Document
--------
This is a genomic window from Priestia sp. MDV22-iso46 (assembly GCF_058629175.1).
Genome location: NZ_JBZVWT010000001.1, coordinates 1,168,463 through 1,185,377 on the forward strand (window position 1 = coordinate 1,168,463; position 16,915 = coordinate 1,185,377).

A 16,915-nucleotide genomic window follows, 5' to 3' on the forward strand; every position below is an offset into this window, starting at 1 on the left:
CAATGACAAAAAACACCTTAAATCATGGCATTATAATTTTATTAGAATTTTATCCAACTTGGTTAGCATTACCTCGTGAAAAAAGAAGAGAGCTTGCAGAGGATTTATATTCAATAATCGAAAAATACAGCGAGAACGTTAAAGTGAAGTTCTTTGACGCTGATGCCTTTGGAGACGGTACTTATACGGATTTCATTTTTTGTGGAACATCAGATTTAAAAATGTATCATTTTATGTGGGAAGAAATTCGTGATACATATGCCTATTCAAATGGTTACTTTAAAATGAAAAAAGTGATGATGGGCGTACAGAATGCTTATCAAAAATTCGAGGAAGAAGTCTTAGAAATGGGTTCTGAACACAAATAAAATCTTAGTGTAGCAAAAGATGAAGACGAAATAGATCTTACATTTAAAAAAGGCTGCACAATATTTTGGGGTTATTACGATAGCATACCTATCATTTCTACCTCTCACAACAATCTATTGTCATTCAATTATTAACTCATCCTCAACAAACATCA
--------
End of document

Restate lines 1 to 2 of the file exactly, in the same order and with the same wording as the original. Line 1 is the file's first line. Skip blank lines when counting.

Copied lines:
This is a genomic window from Priestia sp. MDV22-iso46 (assembly GCF_058629175.1).
Genome location: NZ_JBZVWT010000001.1, coordinates 1,168,463 through 1,185,377 on the forward strand (window position 1 = coordinate 1,168,463; position 16,915 = coordinate 1,185,377).